Article 47 CPC deals with matters to be decided by the court when executing a decree. It provides that all questions arising between the parties to the suit in which the decree was made, relating to the execution, discharge or satisfaction of the decree, will be determined by the court executing the decree and not by a separate action. .
The High Court held that Section 36 of the A&C Act does not contemplate allowing a party to arbitration proceedings to raise arguments on the maintainability of the arbitral award once the award has become final or when ‘No restraining order is made in an application to set aside the award under Article 34.
The Court added that in proceedings for the enforcement of a decree in a civil action, the full range of CPCs is not attracted and the enforcement court is responsible only for enforcing the arbitral award.
The Court has ruled that an arbitral award may only be challenged on the grounds prescribed under Section 34 of the A&C Act and subject to the parameters set out in Section 34, an award made by the arbitrator is final. and binds the parties.
The Court held that the phrase “in accordance with the CCP” used in Section 36 cannot be read out of context or inconsistent with the rest of the sections of the A&C Act. The Court added that acceptance of the assertion regarding the application of Article 47 of the CCP would render Article 34 of the A&C Act redundant and that it would be inconsistent with or independent of the scheme of the A&C Act.
The Court ruled that an arbitral award is final even before enforcement proceedings are initiated, which signifies the intention of the legislature to ensure that the A&C Act is a stand-alone law.
“Under the CPC, the finality of an order is reached after the decision under article 47 (when it is raised), but as is apparent from article 34 in arbitration proceedings, the finality of the award is in evidence before enforcement proceedings are even initiated. This signals the legislature’s intent to ensure that alternative dispute resolution is truly effective through stand-alone legislation.”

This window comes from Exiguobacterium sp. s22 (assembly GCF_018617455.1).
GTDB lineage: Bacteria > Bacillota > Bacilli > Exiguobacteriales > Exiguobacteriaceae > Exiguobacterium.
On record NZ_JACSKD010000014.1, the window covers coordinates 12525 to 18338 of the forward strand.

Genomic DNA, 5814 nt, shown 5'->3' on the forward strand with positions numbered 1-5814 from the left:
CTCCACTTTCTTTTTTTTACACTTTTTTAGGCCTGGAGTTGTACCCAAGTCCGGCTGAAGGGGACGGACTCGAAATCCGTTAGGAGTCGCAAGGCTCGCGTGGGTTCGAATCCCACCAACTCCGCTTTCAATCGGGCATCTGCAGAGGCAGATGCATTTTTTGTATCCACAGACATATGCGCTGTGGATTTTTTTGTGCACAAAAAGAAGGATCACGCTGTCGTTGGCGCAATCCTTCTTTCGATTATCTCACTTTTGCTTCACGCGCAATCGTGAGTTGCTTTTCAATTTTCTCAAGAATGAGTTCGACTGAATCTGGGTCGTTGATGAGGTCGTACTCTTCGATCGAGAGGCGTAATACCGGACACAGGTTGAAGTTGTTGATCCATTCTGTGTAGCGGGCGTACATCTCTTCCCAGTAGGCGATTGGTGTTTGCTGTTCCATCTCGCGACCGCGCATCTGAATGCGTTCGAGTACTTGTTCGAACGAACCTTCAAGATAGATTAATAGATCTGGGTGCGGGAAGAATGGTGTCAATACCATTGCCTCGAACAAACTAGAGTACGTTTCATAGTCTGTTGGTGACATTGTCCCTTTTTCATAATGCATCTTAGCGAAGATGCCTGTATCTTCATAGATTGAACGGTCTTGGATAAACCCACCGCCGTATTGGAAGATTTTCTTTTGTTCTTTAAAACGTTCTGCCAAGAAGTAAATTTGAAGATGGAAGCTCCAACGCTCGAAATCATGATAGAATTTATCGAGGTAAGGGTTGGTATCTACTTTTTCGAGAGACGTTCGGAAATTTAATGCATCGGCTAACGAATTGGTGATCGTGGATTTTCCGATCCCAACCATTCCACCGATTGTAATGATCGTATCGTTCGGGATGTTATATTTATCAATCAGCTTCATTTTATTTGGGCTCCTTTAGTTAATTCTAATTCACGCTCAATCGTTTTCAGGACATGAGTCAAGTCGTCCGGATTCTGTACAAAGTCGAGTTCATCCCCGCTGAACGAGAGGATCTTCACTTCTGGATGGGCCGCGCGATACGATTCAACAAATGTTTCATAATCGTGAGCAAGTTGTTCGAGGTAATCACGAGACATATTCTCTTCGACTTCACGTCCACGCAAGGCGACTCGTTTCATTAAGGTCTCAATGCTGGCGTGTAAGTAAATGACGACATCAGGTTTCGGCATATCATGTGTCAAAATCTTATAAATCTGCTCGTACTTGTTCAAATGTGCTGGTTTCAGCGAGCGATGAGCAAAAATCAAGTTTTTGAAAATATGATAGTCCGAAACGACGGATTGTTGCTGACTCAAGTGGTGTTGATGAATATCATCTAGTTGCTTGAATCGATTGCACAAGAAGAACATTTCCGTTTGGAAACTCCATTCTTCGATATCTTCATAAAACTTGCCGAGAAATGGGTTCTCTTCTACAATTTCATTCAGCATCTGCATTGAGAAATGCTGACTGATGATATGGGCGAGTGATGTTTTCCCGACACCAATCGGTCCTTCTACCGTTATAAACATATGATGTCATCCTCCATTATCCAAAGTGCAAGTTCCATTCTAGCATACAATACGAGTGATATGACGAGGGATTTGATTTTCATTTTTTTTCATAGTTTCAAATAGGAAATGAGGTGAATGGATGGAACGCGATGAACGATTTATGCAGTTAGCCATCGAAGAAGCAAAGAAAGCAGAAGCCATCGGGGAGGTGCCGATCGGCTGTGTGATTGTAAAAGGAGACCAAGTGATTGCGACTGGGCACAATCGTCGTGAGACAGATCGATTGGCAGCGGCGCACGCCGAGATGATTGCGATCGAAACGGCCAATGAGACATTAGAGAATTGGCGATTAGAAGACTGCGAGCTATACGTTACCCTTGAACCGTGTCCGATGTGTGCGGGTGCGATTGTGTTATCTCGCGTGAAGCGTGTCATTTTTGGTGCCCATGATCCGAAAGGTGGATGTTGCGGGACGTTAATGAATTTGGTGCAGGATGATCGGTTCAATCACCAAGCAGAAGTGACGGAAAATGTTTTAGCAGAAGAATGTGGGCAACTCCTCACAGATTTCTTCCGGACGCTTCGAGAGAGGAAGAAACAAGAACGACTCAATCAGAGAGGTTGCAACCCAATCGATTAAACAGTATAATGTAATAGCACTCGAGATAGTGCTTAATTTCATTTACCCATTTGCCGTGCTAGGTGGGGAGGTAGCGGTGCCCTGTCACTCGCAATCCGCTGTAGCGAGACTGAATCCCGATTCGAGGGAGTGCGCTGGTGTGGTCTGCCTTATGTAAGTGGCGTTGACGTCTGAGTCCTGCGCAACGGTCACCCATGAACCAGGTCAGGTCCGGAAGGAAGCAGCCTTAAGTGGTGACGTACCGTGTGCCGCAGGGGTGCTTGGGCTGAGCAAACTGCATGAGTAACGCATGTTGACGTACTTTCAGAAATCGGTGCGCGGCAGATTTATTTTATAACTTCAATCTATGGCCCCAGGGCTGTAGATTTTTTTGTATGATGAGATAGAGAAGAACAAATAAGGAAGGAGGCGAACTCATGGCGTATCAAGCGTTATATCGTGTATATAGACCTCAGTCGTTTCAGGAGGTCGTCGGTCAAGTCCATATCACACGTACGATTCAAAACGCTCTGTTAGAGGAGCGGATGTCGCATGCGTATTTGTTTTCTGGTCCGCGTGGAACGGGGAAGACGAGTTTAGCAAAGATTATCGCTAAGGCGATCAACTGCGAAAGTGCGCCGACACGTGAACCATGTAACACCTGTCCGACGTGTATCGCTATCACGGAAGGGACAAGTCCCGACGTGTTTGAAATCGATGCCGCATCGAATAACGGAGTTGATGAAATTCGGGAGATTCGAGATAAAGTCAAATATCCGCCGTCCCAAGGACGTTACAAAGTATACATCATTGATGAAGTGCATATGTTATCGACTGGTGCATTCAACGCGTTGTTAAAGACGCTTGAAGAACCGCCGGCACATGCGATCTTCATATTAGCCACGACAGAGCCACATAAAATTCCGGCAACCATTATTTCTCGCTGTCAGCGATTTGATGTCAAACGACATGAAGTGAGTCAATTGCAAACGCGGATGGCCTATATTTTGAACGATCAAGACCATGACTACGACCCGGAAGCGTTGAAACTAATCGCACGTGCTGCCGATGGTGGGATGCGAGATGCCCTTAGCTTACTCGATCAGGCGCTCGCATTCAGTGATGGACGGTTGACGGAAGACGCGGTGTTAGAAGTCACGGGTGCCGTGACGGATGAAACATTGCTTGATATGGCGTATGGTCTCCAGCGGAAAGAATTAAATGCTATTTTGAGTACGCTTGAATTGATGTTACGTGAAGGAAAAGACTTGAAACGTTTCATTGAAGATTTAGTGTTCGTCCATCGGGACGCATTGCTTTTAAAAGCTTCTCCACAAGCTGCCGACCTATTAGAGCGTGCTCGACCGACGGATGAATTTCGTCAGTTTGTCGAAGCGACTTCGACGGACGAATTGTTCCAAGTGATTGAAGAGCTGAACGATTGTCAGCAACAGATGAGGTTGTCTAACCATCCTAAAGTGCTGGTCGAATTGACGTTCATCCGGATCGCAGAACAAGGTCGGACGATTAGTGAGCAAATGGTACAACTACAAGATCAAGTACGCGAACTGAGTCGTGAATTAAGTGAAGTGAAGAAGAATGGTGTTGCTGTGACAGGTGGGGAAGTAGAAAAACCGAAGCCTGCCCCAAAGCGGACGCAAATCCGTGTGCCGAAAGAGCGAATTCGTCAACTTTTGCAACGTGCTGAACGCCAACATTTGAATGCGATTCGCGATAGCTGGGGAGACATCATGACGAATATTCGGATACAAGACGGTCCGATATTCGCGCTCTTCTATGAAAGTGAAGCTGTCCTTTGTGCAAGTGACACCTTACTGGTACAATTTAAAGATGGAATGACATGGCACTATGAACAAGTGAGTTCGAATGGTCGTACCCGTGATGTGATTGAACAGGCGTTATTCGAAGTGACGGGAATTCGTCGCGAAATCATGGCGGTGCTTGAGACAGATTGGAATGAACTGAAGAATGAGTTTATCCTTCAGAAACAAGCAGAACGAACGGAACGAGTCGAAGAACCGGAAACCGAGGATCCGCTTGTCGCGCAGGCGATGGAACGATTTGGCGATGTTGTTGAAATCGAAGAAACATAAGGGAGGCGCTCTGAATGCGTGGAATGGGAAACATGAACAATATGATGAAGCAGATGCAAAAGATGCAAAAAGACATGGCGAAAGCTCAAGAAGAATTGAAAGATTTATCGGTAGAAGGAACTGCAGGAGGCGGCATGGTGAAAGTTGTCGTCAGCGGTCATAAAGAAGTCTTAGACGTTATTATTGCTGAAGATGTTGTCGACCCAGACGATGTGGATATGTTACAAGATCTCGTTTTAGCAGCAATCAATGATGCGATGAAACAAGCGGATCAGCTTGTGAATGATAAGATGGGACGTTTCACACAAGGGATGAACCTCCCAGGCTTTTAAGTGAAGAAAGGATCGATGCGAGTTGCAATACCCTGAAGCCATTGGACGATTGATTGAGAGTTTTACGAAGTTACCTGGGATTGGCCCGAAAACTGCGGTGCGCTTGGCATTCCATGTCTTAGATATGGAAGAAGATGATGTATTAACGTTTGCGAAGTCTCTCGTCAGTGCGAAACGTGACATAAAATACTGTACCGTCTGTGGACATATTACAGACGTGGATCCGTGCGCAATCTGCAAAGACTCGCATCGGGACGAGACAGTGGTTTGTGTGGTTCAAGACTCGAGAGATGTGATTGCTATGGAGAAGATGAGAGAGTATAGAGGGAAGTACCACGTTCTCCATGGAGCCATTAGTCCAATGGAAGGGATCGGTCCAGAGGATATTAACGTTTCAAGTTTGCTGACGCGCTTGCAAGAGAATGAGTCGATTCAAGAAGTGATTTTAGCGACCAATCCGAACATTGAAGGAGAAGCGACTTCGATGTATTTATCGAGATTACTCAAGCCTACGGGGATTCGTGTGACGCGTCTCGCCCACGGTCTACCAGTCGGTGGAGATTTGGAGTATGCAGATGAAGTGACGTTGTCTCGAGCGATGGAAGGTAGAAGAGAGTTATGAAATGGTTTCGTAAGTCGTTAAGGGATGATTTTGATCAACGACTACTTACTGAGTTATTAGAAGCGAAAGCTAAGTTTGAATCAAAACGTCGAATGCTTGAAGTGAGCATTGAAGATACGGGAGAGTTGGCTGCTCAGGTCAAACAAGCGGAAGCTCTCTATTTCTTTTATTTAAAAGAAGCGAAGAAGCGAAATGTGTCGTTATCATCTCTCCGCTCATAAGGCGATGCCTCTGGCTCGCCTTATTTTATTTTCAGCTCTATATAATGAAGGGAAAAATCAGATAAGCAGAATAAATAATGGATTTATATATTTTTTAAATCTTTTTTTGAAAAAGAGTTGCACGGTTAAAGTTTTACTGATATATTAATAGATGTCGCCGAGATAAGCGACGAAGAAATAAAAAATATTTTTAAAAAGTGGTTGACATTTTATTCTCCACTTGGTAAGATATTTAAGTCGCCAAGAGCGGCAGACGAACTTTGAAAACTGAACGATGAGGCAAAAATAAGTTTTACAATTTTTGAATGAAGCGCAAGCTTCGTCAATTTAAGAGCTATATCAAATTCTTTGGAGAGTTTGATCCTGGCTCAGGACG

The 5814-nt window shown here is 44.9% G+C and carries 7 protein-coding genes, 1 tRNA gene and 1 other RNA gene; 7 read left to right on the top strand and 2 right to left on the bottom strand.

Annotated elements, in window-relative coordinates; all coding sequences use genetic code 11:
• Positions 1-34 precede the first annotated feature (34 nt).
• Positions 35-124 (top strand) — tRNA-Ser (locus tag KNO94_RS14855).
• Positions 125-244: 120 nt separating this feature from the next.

The High Court noted that the Supreme Court in the case of Pam Developments Private Limited v State of West Bengal (2019) had held that the reference to CPC in section 36 of the A&C Act was only intended to guide the court as to the conditions that may be imposed by the court, and that these must be in accordance with the provisions of the A&C Act . The Supreme Court has ruled that the A&C Act is a stand-alone statute and that the provisions of the CPC will apply only to the extent that they are not inconsistent with the spirit and provisions of the A&C Act.
The Court further observed that in accordance with the Andhra Pradesh Arbitration Rules, 2000, made by the High Court under the A&C Act, 1996, the full range of CPC is not extended to arbitration proceedings. arbitration, but only a few provisions of the CPC are made applicable. The Court noted that under Rule 12(2), full discretion is given to the Court to appropriately vary the requirements of the CPC provisions, or to disregard the CPC provisions and proceed otherwise. The Court added that the only requirement for proceeding otherwise is that the Court must give reasons. In addition, the Court ruled that where procedural formalities have not been complied with by the lower court, the party must satisfy the Court of Appeal of the prejudice caused to it.
Therefore, the Court held that the A&C Act is a stand-alone code, which comprehensively addresses all aspects of arbitration and does not contemplate application of the full range of CPC. The Court held that CPC can only guide the Court in dealing with claims under the A&C Act and that complete discretion is given to the Court to adopt its own procedure. The High Court added that the Court cannot rule on the merits of the claims and should only deal with the enforcement of the award, treating the award as final.
Therefore, the Court held that the District Court did not err in the discretion it exercised in issuing a garnishment order.
The Court therefore dismissed the motion for civil review.
Case title: M/s. MSR companies versus M/s. Pooja Enterprises
Dated: 28.04.2022 (Telangana High Court)
Counsel for the Applicant: Manjari Ganu, representing Sunil B. Ganu, Counsel for the Applicant
Counsel for Respondent: A. Sudarshan Reddy, Lead Counsel appearing for A. Prabhakar Rao, Counsel for Respondent 1; R. Vinod Reddy, permanent counsel for TR TRANSCO for respondents 2 to 5.